It’s a very weird time to be doing anything right now, let alone moving halfway across the world, but Joe had had enough of his British hometown and — with the benefit of also holding a US passport — he decided to try something new. “It just felt like there was a lot of opportunity here, it’s historically where I’ve made a lot of my money,” he says. His previous visits, of course, resulted in producer credits across Frank Ocean’s crucial records Endless and Blonde — no pressure this time then. “I pretty much only hang out with musicians and designers here, for better or worse, so it’s nice to have a small community of talented friends. That’s inspiring, for sure.”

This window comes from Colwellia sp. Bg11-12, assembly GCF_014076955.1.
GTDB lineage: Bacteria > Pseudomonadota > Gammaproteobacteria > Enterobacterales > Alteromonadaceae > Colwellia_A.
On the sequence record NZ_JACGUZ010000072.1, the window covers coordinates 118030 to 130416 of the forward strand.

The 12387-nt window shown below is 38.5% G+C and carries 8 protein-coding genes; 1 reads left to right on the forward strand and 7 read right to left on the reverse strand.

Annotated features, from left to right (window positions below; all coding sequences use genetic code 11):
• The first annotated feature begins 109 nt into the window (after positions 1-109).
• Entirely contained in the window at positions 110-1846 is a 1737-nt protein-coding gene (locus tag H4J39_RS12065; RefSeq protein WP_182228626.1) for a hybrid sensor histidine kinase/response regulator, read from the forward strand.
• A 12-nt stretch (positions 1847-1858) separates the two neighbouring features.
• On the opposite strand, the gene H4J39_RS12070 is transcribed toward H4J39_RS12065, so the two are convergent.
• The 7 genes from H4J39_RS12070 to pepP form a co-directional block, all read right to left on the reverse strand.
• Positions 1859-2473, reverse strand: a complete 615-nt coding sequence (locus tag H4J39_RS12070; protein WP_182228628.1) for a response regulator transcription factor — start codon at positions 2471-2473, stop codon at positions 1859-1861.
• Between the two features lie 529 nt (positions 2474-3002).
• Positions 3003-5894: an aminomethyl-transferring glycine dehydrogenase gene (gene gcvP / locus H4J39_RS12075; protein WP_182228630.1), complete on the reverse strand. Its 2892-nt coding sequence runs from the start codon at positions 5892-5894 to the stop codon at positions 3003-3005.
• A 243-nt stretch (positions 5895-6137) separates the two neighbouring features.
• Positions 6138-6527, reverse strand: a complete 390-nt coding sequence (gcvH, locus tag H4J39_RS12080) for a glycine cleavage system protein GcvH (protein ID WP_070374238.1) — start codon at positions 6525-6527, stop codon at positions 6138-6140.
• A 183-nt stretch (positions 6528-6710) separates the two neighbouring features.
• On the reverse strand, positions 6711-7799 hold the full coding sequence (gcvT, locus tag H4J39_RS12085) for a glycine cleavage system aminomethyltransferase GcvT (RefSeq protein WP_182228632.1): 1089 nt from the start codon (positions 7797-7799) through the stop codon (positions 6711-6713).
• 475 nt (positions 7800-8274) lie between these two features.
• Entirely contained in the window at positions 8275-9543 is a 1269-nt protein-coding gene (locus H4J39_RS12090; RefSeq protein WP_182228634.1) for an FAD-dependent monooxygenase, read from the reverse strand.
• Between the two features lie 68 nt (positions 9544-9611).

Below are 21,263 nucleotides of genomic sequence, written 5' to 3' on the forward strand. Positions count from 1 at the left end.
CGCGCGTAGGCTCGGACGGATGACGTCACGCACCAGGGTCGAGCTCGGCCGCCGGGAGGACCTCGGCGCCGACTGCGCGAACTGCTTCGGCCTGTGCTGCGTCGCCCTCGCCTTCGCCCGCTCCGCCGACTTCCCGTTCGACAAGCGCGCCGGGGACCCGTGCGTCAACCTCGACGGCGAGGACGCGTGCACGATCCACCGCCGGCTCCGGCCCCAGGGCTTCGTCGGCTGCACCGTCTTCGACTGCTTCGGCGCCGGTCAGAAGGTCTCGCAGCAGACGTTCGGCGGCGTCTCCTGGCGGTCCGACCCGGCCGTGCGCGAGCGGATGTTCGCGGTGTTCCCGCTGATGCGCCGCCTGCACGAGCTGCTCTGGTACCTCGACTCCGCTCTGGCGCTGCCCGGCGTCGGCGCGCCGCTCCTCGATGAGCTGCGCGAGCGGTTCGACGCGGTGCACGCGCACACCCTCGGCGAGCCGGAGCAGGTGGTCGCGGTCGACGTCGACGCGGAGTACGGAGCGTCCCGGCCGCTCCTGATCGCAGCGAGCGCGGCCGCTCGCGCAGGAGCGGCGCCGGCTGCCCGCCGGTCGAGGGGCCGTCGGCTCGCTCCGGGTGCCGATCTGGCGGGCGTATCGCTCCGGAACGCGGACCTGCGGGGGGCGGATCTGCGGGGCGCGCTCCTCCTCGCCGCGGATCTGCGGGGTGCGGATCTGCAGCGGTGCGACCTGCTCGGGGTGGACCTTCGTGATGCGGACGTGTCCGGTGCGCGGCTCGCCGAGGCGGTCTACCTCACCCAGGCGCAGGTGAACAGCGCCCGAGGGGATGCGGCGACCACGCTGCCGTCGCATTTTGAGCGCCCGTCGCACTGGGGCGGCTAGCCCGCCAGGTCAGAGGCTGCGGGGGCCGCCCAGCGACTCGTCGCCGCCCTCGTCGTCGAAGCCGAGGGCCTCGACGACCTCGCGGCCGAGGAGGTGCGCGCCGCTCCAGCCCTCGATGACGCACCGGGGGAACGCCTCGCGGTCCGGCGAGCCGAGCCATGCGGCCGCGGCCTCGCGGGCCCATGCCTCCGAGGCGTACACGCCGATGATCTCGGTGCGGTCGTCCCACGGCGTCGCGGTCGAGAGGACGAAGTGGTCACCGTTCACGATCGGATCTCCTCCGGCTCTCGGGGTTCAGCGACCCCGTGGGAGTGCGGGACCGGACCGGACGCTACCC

Despite his hatred of being alone, as the void of the past year set in, Joe continued to fill it with music. The result? His new EP, Like A Good Old Friend, on which he pushes the limits of what club music can be. “It’s funny releasing dance music right now,” he acknowledges. “But you know, the club has always been somewhat of a fetishised space for me. The idea of it is more alluring than being there. I’m the 6’3 guy stood at the back of the room holding the crushed can of beer; the stoic head-nodder and all that.” It is, therefore, made up of “club bangers for my fellow troglodytes”.